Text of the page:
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8 FDA has identified its June 2018 approval of the drug, Epidiolex, which contains a purified form of CBD for the treatment of
seizures associated with two rare and severe forms of epilepsy, and which, prior to approval, was the subject of substantial
clinical studies that had been made public.
9 21 U.S.C. Â§Â§ 331(ll), 321(ff)(3)(B).
10 Id. Â§Â§ 331(ll)(2), 321(ff)(3)(B).
11 FDA Press Announcement, Statement from FDA Commissioner Scott Gottlieb, M.D., on New Steps to Advance Agencyâ€™s
Continued Evaluation of Potential Regulatory Pathways for Cannabis-Containing and Cannabis-Derived Products (Apr. 2, 2019),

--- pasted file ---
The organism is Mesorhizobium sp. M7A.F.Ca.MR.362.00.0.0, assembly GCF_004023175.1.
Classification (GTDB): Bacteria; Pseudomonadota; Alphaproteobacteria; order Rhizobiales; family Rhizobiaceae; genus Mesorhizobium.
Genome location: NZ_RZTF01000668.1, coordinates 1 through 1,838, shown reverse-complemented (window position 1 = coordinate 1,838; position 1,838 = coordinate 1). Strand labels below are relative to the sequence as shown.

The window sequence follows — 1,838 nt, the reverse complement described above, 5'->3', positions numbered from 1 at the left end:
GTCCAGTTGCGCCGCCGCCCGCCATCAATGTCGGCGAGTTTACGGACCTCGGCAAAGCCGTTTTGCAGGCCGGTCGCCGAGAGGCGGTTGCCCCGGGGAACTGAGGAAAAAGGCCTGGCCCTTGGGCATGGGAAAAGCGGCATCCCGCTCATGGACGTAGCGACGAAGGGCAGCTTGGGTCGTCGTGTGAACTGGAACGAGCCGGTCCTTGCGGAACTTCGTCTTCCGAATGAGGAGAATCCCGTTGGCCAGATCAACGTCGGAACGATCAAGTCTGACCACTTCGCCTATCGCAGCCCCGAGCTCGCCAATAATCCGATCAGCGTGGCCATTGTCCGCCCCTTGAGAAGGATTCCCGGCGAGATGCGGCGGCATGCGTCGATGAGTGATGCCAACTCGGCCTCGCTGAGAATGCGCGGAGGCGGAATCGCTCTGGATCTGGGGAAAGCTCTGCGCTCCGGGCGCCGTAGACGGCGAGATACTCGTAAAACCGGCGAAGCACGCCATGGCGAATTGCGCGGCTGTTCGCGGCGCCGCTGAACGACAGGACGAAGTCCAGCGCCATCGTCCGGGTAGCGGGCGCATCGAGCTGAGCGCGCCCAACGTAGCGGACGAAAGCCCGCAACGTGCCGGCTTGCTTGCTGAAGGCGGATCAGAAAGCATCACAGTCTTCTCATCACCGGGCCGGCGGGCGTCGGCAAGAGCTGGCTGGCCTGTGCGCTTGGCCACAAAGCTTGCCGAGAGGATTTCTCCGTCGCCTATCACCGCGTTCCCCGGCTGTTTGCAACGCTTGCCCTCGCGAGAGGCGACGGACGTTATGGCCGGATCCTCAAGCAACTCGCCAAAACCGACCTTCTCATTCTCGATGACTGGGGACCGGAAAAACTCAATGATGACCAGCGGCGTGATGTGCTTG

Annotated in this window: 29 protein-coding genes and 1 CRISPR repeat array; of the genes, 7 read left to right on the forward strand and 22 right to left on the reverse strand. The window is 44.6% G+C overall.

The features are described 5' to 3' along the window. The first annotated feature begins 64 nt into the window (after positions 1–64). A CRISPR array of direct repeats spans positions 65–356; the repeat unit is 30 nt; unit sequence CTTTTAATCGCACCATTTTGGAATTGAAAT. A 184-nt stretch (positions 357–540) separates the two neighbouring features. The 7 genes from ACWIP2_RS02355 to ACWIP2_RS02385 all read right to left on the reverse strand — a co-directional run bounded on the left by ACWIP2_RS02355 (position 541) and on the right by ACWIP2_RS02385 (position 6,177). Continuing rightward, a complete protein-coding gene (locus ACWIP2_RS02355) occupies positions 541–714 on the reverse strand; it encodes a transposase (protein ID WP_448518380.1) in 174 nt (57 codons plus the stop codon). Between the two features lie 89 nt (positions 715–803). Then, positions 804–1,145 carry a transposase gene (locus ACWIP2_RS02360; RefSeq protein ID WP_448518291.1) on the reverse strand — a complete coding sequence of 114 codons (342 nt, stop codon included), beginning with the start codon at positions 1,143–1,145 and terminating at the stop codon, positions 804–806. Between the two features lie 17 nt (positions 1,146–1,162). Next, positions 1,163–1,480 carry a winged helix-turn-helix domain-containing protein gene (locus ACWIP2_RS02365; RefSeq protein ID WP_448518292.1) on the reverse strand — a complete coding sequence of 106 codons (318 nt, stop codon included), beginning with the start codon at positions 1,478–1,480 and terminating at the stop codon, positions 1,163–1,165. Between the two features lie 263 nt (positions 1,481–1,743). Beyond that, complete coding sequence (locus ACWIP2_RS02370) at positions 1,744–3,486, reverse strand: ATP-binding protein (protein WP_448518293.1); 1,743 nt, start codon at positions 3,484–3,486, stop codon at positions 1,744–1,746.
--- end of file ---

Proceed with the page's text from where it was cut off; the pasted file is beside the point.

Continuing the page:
agencys-continued-evaluation [hereinafter â€œGottlieb Press Announcementâ€].
12 FDA, Warning Letters and Test Results for Cannabidiol-Related Products (Apr. 2, 2019), https://www.fda.gov/news-events/public-
13 Gottlieb Press Announcement.
14 21 U.S.C. Â§ 321(g)(1)(B)-(C).
15 FDA Public Meeting Notice.
17 Gottlieb Press Announcement.
18 Transcript, Hearing on FDA Budget Request for FY2020 Before the Subcomm. on Agriculture, Rural Development, FDA, and
Related Agencies, H. Comm. on Appropriations, BLOOMBERG GOVERNMENT (Apr. 3, 2019) (â€œWhatâ€™s happening is, we see a
burgeoning market. And we canâ€™t boil the ocean. So weâ€™re trying to take a risk-based approach to our enforcement, like we do in
all matters. And weâ€™re hoping by taking selective enforcement actions, youâ€™re going to see voluntary compliance from the
legitimate manufacturers and retailers, because they are marketing an unlawful product.â€).